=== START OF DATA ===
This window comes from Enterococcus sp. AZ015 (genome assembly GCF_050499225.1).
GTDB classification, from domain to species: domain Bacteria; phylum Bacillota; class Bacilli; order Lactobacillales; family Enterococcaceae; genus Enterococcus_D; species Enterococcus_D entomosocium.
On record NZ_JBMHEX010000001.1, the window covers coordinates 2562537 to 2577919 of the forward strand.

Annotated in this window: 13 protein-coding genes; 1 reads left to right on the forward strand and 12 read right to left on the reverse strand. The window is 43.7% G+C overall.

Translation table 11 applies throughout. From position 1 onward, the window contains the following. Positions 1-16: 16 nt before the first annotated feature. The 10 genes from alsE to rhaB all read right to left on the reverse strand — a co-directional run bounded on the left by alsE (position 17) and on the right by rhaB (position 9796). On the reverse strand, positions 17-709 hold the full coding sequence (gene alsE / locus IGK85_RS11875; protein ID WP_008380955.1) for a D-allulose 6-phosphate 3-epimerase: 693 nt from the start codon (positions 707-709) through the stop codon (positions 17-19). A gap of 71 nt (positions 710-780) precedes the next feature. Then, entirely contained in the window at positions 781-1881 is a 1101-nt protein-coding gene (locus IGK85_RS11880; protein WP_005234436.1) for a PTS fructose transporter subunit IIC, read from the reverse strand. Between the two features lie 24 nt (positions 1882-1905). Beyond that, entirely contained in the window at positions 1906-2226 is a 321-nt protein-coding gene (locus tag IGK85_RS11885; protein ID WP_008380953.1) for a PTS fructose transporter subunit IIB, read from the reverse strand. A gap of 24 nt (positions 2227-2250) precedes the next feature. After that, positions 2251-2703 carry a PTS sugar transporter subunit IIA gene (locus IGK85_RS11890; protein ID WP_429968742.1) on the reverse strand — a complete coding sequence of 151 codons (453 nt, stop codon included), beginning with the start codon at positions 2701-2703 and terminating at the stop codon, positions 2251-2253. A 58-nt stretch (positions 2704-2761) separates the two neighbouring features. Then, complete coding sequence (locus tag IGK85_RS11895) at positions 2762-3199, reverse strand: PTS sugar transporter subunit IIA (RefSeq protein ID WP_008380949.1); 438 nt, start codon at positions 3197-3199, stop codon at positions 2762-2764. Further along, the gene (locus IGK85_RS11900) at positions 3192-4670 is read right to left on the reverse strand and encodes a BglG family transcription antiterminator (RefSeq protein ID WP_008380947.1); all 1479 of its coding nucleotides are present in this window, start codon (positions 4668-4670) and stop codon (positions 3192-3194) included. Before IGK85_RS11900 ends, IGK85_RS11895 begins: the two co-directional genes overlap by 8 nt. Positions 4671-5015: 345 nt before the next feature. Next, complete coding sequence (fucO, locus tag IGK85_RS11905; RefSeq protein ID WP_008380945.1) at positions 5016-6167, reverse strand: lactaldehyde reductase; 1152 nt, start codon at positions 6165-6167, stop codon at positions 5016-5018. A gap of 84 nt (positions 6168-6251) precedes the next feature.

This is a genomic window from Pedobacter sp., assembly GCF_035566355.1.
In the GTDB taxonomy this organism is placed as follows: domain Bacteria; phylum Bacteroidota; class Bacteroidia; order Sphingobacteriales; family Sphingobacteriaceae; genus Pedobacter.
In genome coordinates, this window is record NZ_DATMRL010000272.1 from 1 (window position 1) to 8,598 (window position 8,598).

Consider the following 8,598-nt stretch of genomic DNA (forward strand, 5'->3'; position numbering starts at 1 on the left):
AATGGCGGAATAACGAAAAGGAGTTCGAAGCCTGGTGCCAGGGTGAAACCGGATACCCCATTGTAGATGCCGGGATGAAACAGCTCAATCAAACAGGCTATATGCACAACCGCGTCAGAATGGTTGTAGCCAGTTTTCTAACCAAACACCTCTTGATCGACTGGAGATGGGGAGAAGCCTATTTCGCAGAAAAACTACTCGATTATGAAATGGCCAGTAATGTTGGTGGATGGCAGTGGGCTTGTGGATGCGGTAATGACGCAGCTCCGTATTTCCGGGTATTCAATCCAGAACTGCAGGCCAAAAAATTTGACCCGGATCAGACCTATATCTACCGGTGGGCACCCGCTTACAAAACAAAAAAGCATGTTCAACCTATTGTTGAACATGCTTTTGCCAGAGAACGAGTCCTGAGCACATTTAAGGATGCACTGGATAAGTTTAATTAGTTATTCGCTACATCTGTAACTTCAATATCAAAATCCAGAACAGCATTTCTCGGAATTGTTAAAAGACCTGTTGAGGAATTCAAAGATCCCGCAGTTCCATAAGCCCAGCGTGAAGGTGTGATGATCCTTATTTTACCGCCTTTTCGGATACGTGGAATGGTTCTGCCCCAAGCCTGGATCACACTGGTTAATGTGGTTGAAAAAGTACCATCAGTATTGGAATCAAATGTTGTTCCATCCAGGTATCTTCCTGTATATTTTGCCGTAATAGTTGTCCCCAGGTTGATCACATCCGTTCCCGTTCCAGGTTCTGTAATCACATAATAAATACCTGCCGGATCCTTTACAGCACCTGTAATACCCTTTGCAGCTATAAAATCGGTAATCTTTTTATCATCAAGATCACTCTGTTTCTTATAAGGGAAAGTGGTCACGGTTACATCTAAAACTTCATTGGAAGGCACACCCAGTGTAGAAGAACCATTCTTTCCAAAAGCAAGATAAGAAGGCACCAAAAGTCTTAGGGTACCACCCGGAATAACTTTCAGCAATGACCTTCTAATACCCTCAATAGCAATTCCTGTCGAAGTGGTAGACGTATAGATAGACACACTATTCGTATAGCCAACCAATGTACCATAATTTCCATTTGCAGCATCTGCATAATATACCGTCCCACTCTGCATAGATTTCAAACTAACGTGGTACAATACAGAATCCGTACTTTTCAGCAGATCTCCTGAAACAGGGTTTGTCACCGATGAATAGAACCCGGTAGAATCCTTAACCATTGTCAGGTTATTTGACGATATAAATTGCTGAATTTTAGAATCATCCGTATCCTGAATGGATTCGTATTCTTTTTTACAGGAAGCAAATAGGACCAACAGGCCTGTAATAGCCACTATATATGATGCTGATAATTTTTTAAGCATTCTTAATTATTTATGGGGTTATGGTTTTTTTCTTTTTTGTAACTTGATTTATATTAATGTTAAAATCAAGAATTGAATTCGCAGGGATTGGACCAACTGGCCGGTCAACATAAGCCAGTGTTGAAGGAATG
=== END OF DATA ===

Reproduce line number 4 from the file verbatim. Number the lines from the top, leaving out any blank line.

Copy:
Annotated in this window: 13 protein-coding genes; 1 reads left to right on the forward strand and 12 read right to left on the reverse strand. The window is 43.7% G+C overall.